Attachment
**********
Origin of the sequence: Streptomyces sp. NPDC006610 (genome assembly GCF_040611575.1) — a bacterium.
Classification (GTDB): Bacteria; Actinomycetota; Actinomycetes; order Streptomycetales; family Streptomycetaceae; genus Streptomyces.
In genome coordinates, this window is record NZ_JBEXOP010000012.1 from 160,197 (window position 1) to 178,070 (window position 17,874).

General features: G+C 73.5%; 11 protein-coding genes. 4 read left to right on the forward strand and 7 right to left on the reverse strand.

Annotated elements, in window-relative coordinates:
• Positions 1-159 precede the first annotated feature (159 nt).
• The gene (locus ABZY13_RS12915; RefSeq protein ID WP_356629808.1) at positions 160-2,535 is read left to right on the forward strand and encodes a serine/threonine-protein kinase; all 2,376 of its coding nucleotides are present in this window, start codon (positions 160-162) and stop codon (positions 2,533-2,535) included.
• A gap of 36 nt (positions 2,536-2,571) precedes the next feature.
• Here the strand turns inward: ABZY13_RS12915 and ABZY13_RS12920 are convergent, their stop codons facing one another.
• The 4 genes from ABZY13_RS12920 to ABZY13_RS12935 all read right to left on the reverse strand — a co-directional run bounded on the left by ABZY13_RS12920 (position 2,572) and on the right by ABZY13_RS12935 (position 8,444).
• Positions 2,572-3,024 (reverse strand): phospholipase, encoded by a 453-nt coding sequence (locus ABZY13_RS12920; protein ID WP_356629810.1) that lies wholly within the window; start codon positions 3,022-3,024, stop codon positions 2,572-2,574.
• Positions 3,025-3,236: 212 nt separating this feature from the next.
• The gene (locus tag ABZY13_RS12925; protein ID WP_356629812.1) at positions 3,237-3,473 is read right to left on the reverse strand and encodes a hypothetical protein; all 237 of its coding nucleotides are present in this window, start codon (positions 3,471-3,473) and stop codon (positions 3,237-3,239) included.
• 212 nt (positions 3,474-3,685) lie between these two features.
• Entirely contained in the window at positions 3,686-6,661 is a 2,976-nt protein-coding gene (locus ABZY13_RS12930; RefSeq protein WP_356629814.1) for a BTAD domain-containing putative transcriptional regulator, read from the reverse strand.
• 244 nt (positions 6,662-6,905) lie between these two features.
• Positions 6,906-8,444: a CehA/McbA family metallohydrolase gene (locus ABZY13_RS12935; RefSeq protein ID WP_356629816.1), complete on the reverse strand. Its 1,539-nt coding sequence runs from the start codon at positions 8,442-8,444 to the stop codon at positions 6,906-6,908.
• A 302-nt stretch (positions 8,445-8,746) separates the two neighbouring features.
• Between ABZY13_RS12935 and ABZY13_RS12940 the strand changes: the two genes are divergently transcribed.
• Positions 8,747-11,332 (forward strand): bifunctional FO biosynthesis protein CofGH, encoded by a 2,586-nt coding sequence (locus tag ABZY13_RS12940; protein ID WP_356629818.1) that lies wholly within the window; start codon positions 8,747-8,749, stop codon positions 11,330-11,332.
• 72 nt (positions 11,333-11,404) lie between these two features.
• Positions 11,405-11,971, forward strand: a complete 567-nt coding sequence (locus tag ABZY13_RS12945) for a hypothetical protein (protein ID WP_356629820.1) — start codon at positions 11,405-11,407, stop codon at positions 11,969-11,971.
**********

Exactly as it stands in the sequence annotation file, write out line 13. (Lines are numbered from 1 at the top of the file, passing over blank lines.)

• The gene (locus tag ABZY13_RS12925; protein ID WP_356629812.1) at positions 3,237-3,473 is read right to left on the reverse strand and encodes a hypothetical protein; all 237 of its coding nucleotides are present in this window, start codon (positions 3,471-3,473) and stop codon (positions 3,237-3,239) included.